(11)C-MK-8278 PET as a tool for pharmacodynamic brain occupancy of histamine 3 receptor inverse agonists. Academic Article uri icon



  • UNLABELLED: The histamine 3 (H3) receptor is a presynaptic autoreceptor in the central nervous system that regulates the synthesis and release of histamine and modulates the release of other major neurotransmitters. H3 receptor inverse agonists (IAs) may be efficacious in the treatment of various central nervous system disorders, including excessive daytime sleepiness, attention deficit hyperactivity disorder, Alzheimer disease, ethanol addiction, and obesity. METHODS: Using PET and a novel high-affinity and selective radioligand (11)C-MK-8278, we studied the tracer biodistribution, quantification, and brain H3 receptor occupancy (RO) of MK-0249 and MK-3134, 2 potential IA drugs targeting cerebral H3 receptors, in 6 healthy male subjects (age, 19-40 y). The relationship among H3 IA dose, time on target, and peripheral pharmacokinetics was further investigated in 15 healthy male volunteers (age, 18-40 y) with up to 3 PET scans and 3 subjects per dose level. RESULTS: The mean effective dose for (11)C-MK-8278 was 5.4 ± 1.1 μSv/MBq. Human brain kinetics showed rapid high uptake and fast washout. Binding potential values can be assessed using the pons as a reference region, with a test-retest repeatability of 7%. Drug RO data showed low interindividual variability per dose (mean RO SD, 2.1%), and a targeted 90% RO can be reached for both IAs at clinically feasible doses. CONCLUSION: (11)C-MK-8278 is a useful novel PET radioligand for determination of human cerebral H3 receptor binding and allows highly reproducible in vivo brain occupancy of H3-targeting drugs, hereby enabling the evaluation of novel compounds in early development to select doses and schedules.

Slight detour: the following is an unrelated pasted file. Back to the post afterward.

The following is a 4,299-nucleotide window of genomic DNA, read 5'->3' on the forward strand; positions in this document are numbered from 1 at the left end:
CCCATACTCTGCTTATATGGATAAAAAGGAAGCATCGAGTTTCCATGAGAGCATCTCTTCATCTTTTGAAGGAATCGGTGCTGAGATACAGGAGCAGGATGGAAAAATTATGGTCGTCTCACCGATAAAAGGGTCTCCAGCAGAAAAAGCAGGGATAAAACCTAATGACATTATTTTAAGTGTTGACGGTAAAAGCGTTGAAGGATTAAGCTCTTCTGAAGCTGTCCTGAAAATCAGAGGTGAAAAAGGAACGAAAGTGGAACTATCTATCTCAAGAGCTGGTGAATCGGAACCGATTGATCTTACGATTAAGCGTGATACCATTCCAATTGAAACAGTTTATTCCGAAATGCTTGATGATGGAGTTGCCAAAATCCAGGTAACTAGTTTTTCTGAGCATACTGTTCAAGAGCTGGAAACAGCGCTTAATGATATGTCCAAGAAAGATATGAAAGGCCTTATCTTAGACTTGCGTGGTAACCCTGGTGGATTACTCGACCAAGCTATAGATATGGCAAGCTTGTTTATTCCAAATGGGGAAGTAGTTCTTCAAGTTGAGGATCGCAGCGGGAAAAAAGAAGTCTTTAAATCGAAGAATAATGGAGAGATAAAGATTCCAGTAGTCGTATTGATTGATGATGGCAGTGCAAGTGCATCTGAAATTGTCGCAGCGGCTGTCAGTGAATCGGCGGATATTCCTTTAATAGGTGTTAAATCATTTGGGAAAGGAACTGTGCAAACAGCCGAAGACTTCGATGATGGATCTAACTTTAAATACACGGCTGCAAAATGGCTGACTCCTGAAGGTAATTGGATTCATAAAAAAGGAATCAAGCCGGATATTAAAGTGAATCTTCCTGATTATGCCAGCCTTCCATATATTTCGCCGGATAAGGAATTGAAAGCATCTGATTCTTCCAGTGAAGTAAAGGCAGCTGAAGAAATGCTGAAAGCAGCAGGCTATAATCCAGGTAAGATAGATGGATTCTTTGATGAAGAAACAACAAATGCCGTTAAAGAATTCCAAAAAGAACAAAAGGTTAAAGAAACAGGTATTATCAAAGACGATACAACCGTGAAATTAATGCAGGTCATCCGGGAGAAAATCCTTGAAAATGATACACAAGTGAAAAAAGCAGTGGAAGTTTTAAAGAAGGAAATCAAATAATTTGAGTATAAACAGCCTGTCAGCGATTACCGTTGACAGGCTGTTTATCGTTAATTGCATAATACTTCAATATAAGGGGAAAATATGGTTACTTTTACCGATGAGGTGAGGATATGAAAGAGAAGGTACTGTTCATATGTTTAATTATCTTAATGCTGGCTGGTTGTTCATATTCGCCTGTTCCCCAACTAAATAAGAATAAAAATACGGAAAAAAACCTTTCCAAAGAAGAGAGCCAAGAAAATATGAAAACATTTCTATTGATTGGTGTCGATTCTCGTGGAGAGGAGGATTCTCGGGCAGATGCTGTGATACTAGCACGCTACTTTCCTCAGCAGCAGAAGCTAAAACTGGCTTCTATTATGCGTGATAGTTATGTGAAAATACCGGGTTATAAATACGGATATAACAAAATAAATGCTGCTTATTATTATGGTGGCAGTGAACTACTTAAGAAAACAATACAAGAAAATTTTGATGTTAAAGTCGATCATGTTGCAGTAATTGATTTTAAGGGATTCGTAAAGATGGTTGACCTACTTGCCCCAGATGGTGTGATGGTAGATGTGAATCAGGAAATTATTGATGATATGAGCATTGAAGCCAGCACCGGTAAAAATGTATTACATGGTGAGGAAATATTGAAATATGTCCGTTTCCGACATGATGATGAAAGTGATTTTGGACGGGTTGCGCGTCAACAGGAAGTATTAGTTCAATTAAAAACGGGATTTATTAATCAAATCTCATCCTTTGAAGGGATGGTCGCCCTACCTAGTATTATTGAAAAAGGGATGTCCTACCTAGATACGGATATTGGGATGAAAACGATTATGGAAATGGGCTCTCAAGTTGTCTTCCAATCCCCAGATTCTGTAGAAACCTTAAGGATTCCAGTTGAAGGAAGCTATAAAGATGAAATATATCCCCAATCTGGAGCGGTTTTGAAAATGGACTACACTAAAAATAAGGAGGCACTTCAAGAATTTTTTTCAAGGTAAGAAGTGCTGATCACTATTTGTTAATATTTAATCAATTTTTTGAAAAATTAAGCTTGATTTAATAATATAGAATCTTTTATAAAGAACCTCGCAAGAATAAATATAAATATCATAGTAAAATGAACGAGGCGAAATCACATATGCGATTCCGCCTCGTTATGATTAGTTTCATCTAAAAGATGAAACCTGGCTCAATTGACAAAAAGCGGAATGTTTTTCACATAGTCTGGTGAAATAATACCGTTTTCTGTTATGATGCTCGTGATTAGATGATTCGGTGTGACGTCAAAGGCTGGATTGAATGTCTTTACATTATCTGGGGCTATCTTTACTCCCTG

publication date

  • November 21, 2013



  • Benzofurans
  • Brain
  • Carbon Radioisotopes
  • Histamine Agonists
  • Positron-Emission Tomography
  • Radiopharmaceuticals
  • Receptors, Histamine H3
  • Spiro Compounds


Scopus Document Identifier

  • 84894723127

Digital Object Identifier (DOI)

  • 10.2967/jnumed.113.122515

PubMed ID

  • 24263088

Additional Document Info


  • 55


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